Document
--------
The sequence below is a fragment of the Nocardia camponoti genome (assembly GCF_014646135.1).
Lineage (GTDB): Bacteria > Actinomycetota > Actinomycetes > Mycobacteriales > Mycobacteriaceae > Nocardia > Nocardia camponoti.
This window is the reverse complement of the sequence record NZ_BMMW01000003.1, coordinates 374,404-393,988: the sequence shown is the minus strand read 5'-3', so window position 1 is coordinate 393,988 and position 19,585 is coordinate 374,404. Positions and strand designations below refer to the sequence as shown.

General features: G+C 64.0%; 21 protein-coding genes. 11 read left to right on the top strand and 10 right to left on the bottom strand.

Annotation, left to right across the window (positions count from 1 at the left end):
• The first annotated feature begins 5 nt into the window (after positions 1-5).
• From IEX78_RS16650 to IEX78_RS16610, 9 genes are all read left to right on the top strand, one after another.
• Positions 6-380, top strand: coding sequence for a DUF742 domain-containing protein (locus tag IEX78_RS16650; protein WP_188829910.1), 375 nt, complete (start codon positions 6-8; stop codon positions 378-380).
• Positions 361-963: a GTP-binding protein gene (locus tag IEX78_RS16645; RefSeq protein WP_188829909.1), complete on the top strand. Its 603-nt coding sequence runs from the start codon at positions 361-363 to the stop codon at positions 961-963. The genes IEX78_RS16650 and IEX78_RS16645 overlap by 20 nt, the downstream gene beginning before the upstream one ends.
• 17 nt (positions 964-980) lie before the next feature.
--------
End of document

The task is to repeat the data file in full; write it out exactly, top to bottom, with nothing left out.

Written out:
The sequence below is a fragment of the Nocardia camponoti genome (assembly GCF_014646135.1).
Lineage (GTDB): Bacteria > Actinomycetota > Actinomycetes > Mycobacteriales > Mycobacteriaceae > Nocardia > Nocardia camponoti.
This window is the reverse complement of the sequence record NZ_BMMW01000003.1, coordinates 374,404-393,988: the sequence shown is the minus strand read 5'-3', so window position 1 is coordinate 393,988 and position 19,585 is coordinate 374,404. Positions and strand designations below refer to the sequence as shown.

General features: G+C 64.0%; 21 protein-coding genes. 11 read left to right on the top strand and 10 right to left on the bottom strand.

Annotation, left to right across the window (positions count from 1 at the left end):
• The first annotated feature begins 5 nt into the window (after positions 1-5).
• From IEX78_RS16650 to IEX78_RS16610, 9 genes are all read left to right on the top strand, one after another.
• Positions 6-380, top strand: coding sequence for a DUF742 domain-containing protein (locus tag IEX78_RS16650; protein WP_188829910.1), 375 nt, complete (start codon positions 6-8; stop codon positions 378-380).
• Positions 361-963: a GTP-binding protein gene (locus tag IEX78_RS16645; RefSeq protein WP_188829909.1), complete on the top strand. Its 603-nt coding sequence runs from the start codon at positions 361-363 to the stop codon at positions 961-963. The genes IEX78_RS16650 and IEX78_RS16645 overlap by 20 nt, the downstream gene beginning before the upstream one ends.
• 17 nt (positions 964-980) lie before the next feature.